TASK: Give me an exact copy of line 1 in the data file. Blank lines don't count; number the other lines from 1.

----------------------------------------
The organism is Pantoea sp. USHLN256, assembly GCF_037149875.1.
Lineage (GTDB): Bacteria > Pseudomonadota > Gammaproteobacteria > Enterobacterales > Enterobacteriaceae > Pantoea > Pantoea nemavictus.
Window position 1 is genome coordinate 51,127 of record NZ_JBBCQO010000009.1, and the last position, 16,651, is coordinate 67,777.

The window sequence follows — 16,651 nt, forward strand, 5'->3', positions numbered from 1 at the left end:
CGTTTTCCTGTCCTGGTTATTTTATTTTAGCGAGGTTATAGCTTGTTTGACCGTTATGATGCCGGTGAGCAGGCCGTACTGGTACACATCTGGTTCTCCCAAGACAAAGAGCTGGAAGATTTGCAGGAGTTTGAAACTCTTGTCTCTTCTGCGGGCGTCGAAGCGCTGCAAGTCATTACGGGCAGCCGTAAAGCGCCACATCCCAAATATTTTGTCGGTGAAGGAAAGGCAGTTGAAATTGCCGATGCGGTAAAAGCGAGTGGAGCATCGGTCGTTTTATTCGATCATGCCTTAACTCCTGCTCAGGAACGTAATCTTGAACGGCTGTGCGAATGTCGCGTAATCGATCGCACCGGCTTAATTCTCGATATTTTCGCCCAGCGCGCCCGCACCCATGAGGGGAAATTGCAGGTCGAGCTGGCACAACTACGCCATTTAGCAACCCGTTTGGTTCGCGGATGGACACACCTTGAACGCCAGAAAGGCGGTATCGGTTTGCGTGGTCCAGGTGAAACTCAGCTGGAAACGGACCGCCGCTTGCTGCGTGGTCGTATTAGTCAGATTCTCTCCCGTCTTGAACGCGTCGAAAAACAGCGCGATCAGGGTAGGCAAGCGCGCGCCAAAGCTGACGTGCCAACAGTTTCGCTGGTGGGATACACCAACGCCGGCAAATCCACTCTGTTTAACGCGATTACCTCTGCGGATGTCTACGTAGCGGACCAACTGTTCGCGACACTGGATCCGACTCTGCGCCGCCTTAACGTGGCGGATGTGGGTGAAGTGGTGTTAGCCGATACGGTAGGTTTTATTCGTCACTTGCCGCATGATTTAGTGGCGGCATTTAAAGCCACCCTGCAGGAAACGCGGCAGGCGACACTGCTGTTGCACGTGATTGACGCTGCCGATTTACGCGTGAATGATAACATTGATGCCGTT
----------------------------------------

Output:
The organism is Pantoea sp. USHLN256, assembly GCF_037149875.1.